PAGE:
I took a picture this morning of another custom order going out.  These monsters are another pair of size 16.   The last pair was reported to be slightly short and an additional inch was requested.

I also dyed these as well.  Dyeing seems to be a little hit and miss for me. These are brown, sort of.  They’re supposed to be chocolate brown but in person, they look almost purple.   I also dyed some yarn “true black” the other day and they came out almost navy – dark, but not black.  Maybe I’m not using enough dye.

But, aside from those issues, I seem to be getting better at some of the dyeing methods.   This is one of many skeins I did last weekend.

hand-dyed skein of sock yarn

You may see some strange out of place threads in there, but those are just extra ties I hadn’t cut off yet, so ignore those.    But pretty decent, right?   I was at least encouraged to keep trying, so you may see some more skeins pop up if there is anything worth showing.   At least it wouldn’t be socks, right?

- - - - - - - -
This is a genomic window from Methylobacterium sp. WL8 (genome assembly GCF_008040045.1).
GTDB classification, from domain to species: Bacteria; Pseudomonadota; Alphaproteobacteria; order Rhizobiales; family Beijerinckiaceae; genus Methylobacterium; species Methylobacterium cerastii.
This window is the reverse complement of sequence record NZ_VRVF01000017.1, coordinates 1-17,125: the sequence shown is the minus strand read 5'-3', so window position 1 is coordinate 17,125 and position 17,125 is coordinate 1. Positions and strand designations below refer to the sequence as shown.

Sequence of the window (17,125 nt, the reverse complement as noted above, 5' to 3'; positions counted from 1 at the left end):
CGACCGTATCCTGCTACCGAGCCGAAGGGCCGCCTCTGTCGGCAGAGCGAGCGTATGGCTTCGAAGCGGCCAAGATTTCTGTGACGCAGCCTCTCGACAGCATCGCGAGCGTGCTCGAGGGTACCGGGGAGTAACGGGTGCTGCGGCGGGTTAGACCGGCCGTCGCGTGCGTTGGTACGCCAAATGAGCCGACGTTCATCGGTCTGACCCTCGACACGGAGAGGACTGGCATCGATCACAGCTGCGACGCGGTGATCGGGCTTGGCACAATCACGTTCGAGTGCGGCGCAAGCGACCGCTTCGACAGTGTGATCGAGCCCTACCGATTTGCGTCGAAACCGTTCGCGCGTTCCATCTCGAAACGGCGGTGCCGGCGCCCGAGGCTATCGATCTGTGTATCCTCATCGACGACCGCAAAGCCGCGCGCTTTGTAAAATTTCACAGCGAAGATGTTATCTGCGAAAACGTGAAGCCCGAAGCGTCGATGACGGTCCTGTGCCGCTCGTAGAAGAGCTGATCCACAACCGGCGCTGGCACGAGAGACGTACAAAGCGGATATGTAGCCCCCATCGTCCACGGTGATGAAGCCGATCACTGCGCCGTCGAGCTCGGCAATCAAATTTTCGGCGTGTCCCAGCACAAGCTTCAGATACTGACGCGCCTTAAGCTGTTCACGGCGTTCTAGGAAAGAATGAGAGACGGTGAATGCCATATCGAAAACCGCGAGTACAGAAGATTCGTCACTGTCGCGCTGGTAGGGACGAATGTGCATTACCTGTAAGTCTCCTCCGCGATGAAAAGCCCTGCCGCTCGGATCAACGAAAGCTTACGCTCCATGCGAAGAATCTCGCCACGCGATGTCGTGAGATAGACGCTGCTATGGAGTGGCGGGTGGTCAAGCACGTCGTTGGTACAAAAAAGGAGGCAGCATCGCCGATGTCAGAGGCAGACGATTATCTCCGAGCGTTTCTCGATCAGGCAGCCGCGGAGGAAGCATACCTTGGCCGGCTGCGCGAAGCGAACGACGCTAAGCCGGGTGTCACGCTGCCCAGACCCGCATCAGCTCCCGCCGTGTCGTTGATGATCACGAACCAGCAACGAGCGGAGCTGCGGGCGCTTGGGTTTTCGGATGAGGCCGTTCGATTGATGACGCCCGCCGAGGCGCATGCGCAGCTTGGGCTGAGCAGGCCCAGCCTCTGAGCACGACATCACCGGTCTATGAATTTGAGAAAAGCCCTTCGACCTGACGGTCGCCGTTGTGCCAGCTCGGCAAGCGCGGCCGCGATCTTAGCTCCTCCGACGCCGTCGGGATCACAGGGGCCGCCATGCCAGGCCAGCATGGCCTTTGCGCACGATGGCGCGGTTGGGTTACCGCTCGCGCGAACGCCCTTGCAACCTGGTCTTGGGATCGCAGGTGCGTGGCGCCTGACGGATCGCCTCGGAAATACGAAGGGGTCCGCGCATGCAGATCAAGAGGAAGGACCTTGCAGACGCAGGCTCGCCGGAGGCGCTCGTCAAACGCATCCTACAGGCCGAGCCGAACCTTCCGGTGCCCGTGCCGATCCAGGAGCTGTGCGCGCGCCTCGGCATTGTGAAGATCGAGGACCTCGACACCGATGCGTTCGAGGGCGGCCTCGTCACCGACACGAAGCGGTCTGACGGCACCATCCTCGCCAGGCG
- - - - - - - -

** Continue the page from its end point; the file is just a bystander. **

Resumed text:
Trying my hand at self-striping yarn

I did it again.  I stuck myself with a bunch of custom work for friends and family.   And, of course, I said they’d go out this week.   I’m really good at setting myself up like this.  They didn’t even ask, I offered.   That’s how good I am at sticking myself with work.

I decided I was going to attempt to make self-striping yarn.   It started off pretty well.   I prepped my yarn by creating a makeshift warp board with some clamps so that I could organize the skein of yarn into stripe sections.   I dyed them in colors close to what was requested and then set down to wind all the yarn back into a ball so that I could knit with it.

And, that, is where the problems started.   It didn’t occur to me how hard it would be to get it all back into a ball.   It took me hours for each skein.  So many knots… so many…

I tied it all up like I had previously, but I must be missing something that would make this easier.   I’ve watched plenty of videos on it but no one ever shows the last part, they just set it all up and dye it… those sneaky bastards.   They could at least warn people.

Regardless of my troubles, I finished the socks and now they are hanging to dry before being shipped off.

A Weekend of Dyeing

This weekend, I got a lot of dyeing out of the way.   I’d been stacking up plenty of natural/undyed yarns and it was time to get that project out of the way.   I watched a bunch of youtube videos to refresh myself on the process and got to work.  I planned on tackling a few different methods this time but ended up doing 2 methods.